SAGAMIHARA, Japan — At least 19 people were killed and 26 injured in a stabbing attack at a facility for disabled people west of Tokyo, making it one of Japan’s deadliest mass killings since World War II.
Officer Satomi Kurihara of the Sagamihara Fire Department confirmed the death toll at the Tsukui Yamayurien facility in Sagamihara, a quiet residential area approximately 40 kilometers (25 miles) west of the capital.
Police said they received a call from an employee of the facility reporting the attack about 2:30 a.m. Tuesday (1:30 p.m. ET Monday), according to state broadcaster NHK.
About 30 minutes later, a man believed to be in his 20s turned himself in at the Sagamihara police station, according to the report. He allegedly told police that he was a former employee of the facility.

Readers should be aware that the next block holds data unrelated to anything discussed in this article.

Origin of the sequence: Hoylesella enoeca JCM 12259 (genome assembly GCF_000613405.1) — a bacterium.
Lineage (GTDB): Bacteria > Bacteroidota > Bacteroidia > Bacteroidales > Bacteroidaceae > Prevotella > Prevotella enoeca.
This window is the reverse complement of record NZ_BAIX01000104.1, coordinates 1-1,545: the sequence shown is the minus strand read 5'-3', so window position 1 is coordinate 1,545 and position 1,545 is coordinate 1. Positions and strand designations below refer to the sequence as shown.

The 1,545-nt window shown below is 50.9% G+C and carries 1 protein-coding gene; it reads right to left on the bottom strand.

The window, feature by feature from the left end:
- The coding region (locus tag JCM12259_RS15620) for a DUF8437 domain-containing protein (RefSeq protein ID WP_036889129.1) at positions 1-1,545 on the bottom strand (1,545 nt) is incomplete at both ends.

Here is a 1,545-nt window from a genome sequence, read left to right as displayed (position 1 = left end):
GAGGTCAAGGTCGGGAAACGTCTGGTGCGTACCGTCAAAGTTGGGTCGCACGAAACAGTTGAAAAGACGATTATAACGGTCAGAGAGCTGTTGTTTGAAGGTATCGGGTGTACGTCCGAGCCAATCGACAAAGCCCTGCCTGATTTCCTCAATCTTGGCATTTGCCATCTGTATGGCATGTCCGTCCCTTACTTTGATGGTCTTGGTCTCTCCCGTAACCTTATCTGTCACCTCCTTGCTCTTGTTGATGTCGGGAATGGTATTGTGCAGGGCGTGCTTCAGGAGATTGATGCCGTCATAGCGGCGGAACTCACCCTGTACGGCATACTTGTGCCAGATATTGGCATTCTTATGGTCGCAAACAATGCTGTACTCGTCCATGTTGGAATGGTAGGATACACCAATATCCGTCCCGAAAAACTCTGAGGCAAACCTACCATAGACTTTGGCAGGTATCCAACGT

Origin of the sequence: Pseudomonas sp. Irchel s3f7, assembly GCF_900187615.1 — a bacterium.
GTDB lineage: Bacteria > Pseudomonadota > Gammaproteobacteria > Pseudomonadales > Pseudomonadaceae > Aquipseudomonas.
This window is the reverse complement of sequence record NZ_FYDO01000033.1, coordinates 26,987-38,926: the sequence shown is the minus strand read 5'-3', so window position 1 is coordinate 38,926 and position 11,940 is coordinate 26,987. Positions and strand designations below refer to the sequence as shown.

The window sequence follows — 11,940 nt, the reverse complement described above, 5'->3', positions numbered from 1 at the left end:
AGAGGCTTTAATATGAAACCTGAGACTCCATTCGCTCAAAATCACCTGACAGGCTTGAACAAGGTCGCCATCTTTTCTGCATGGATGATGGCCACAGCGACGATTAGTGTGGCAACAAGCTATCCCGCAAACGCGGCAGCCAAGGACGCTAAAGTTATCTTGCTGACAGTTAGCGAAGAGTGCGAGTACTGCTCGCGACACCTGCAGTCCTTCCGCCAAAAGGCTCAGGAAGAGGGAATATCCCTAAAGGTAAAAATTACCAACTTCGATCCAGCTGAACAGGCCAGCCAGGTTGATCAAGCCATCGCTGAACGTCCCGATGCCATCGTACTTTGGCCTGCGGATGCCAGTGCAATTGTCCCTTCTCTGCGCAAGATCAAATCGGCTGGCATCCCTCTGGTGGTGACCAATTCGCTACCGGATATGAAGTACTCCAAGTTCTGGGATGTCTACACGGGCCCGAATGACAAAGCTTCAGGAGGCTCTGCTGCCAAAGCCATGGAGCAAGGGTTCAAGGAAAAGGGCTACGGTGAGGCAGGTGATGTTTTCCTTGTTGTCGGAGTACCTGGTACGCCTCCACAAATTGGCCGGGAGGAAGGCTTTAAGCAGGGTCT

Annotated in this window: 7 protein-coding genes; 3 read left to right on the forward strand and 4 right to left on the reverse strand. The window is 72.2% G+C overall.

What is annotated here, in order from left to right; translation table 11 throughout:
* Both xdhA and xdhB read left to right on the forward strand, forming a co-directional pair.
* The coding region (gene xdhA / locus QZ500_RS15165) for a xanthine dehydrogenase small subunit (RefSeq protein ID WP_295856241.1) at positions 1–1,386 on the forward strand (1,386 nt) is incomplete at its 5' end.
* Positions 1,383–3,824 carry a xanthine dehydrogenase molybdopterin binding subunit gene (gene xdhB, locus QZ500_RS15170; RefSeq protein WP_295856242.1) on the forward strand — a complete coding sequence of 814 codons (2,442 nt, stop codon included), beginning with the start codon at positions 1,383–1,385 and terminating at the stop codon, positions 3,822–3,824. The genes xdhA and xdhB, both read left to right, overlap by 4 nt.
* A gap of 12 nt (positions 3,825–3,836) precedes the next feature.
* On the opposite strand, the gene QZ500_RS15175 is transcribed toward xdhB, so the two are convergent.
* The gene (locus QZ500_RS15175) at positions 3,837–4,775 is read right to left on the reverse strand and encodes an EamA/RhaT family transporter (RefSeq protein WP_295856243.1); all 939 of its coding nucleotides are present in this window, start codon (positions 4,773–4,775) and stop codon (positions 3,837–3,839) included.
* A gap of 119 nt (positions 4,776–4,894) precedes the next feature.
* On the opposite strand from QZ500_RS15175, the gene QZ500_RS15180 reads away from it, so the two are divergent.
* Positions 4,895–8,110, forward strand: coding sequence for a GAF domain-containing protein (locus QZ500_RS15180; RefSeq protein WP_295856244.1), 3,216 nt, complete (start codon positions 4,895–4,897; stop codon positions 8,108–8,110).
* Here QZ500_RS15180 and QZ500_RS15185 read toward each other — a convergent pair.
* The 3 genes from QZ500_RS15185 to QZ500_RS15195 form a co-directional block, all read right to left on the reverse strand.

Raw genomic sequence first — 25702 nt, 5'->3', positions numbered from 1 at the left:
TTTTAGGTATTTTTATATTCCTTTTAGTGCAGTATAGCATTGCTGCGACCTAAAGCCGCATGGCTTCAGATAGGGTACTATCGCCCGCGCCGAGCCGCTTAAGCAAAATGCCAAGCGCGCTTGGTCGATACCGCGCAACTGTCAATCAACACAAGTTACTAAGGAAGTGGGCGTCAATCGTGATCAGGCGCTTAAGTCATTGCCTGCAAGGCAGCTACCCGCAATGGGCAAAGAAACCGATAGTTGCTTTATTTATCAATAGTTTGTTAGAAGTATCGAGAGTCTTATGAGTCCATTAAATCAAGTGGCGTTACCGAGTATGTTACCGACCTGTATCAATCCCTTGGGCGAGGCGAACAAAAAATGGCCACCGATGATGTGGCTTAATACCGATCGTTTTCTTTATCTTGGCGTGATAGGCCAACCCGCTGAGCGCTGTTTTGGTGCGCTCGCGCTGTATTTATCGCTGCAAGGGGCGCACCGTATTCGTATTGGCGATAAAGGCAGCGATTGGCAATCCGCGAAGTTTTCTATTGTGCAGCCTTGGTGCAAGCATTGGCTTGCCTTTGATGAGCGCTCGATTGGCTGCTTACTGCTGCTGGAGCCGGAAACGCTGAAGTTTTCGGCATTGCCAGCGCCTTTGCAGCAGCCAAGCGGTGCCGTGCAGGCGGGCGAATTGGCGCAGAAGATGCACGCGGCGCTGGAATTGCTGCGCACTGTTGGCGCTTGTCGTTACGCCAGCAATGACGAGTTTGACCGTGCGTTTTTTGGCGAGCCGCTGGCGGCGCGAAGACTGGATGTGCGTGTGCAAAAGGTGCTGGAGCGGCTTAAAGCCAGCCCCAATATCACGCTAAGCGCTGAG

The incident sent shock waves through Japan, where mass killings are rare. Because gun ownership is highly restricted, mass stabbings tend to be more common, CNN’s Paula Hancocks said.
In June 2001, eight children were killed when a former janitor entered an Ikeda elementary school in Osaka and began stabbing students at random.
In June 2008, a man ran over a group of people with his truck and then stabbed 18, killing seven, in Tokyo’s famous Akihabara gaming district.
The last time Sagamihara made global headlines was in 2012 when Naoko Kikuchi, a member of the Japanese doomsday cult responsible for the 1995 nerve gas attack on the Tokyo subway, was arrested there.
— Amichai Stein (@AmichaiStein1) July 25, 2016
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